Department of Sport, the Environment and Territories

Department of Sport, the Environment and Territories

Department of the Arts and Administrative Services

Australian Taxation Office

Department of Veterans' Affairs

Department of Immigration and Ethnic Affairs

Department of Social Security

Department of the Arts and Administrative Services

Public Service Commission

Australian Taxation Office

Department of Finance

Department of Health, Housing, Local Government and Community Services

Department of Employment, Education and Training

148 REVIEW OF AUDITOR-GENERAL'S REPORTS

99 The Returned and Services League of Australia Ltd

100 Department of Finance

101 Health Insurance Commission

102 Royal Australian Mint

103 Commissioner of Taxation

104 Industry Commission

105 Department of Health, Housing, Local Government and Community Services

106 Insurance and Superannuation Commission

107 Department of Social Security

108 Department of Finance

109 Department of Veterans' Affairs

110 Commonwealth & Defence Force Ombudsman

111 Merit Protection and Review Agency

112 Australian Bureau of Statistics

113 The Prime Minister and Cabinet

114 Department of Primary Industries and Energy

115 Department of Defence

116 The Prime Minister and Cabinet

117 Australian National Railways Commission

118 Australian Taxation Office

119 Department of Defence

120

121

122

123

124

125

126

127

128

129

130

131

132

133

134

135

136

137

138

139

REVIEW OF AUDITOR-GENERAL S REPORTS 149

Department of Administrative Services

Department of Employment, Education and Training

Department of the Environment, Sport and Territories

Department of Social Security

Australian Science and Technology Council

Department of Industrial Relations

Department of Immigration and Ethnic Affairs.

Department of Finance.

Department of Foreign Affairs and Trade.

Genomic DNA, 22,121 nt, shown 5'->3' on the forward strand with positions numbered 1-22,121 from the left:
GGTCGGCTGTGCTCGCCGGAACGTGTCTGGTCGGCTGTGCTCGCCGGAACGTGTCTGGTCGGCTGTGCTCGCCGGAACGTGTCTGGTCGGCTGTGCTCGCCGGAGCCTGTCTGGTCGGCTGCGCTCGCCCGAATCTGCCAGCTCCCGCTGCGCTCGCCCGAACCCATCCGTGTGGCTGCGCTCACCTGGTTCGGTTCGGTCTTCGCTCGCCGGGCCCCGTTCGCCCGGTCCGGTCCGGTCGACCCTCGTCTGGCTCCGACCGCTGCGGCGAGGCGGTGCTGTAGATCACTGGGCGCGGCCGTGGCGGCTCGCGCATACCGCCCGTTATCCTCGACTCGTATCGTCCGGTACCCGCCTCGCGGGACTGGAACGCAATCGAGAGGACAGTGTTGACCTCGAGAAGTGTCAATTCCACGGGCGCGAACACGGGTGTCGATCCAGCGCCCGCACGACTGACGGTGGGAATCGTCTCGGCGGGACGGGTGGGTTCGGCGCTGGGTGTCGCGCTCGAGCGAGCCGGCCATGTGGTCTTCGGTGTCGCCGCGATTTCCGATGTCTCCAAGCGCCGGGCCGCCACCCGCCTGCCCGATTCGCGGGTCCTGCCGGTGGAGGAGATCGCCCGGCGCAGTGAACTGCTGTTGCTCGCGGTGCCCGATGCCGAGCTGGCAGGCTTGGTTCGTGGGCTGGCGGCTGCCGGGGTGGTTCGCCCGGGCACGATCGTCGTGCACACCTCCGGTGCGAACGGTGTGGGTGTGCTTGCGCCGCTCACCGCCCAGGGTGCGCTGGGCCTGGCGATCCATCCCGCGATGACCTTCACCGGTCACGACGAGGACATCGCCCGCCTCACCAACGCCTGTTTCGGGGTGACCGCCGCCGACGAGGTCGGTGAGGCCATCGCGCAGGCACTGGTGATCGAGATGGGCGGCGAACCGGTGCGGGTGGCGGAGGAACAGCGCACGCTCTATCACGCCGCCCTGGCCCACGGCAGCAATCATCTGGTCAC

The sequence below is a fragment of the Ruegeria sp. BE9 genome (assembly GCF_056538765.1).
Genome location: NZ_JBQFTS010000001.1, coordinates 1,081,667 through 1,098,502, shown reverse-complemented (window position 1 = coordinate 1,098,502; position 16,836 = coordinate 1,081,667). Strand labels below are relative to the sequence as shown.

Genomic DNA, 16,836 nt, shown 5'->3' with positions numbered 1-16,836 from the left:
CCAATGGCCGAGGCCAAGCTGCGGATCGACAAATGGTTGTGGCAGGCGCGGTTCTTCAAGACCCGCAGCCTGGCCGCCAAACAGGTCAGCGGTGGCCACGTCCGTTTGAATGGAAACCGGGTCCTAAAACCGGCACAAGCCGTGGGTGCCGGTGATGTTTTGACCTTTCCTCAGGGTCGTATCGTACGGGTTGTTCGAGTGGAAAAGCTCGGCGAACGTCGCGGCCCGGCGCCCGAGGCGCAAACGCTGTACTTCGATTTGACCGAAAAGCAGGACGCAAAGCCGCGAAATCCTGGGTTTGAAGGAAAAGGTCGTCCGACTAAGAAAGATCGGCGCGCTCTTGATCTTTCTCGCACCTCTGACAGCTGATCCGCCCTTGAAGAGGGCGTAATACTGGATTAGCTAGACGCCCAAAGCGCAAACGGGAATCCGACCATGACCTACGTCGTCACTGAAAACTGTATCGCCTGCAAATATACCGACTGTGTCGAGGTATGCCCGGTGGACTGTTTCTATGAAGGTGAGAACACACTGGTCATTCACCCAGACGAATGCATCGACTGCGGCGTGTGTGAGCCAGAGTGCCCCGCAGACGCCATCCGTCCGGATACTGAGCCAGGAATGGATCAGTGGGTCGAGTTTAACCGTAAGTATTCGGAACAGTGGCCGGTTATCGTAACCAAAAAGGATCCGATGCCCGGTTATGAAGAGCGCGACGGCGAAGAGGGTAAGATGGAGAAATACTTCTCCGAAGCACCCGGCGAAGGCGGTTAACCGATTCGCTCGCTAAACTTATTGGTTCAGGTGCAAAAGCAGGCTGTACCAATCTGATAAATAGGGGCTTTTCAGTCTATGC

Department of Transport and Communications.

Health Insurance Commission.

Australian Veterans and Defence Services Council.

Australian National University.

Department of Defence

Department of Employment, Education and Training

Health Insurance Commission.

War Widows' Guild of Australia.

The Treasury.

Australian Customs Service.

Australian Bureau of Statistics

150 REVIEW OF AUDITOR-GENERAL'S REPORTS

140 Australian Federation of Totally and Permanently Incapacitated Ex-Servicemen and Women Limited.

141 Comcare Australia.

142 Department of Veterans' Affairs.

143 Department of Health, Housing, Local Government and Community Services.

144 Australian Department of the Arts and Administra­ tive Services.

145 Australian Quarantine and Inspection Service.

146 Department of Primary Industries and Energy.

147 Department of the Environment Sport and Territories.

148 Department of Defence.

149 Australian Estate Management.

150 Department of Health, Housing Local Government and Community Services.

151 Regular Defence Force Welfare Association Inc. National Office

152 Legacy Co-ordinating Council Incorporated

153 Aboriginal and Torres Strait Islander Commission

154 Department of the Arts and Administrative Services

155 Australian Industrial Registry.

156 Insurance and Superannuation Commission.

157 Department of Defence

158

159

160

161

162

163

164

165

166

167

168

169

170

REVIEW OF AUDITOR-GENERAL'S REPORTS 151

Department of Defence

Australian Federal Police.

Department of Veterans' Affairs.

Department of Finance.

Department of Defence

Department of Immigration and Ethnic Affairs.

Department of Defence

Commonwealth Scientific and Industrial Research Organisation

Aboriginal and Torres Strait Islander Commission

Health Insurance Commission

Health Insurance Commission

Australian National Audit Office

Health Insurance Commission

A P P E N D I X I I I - W I T N E S S E S A T

P U B L I C H E A R I N G S

C a n b e r r a , M o n d a y 2 5 O c t o b e r 1 9 9 4

Aboriginal and Torres Strait Islander Commission

Dr Peter Shergold, Chief Executive Officer

Robert Beadman, General Manager, Corporate Services Division

Morris D Brown, Acting Assistant General Manager, Economic Programs Branch

William J Eldridge, Assistant General Manager, Budget and Procedures Branch

Ronald A Morony, General Manager, Economic Division

Gail B Wright, Acting Manager, CDEP Administration Section, Economic Programs Branch

Health Insurance Commission

Kenneth J Hazell, Acting Managing Director, Health Insurance Commission

Simon R Hawkins, Manager, Research and Analysis, Compliance Branch

John P Nearhos, General Manager, Professional Review Division

Warren G Turk, Manager, Pharmaceutical Benefits Branch

Ralph G Watzlaff, Manager, Compliance

A P P E N D I X I V - E X H I B I T S

1 Aboriginal & Torres Strait Islander Commission, - Grant Procedures Manual

2 ATSIC - Finance Manual

3 ATSIC - Aboriginal Employment Development Policy - Community Development Employment Projects

4 ATSIC - Community Development Employment Projects, Program Background

5 ATSIC - Guide for CDEP Organisations - not included for reasons of bulk

6 ATSIC - CDEPS - Setting Our Own Course - not included for reasons of bulk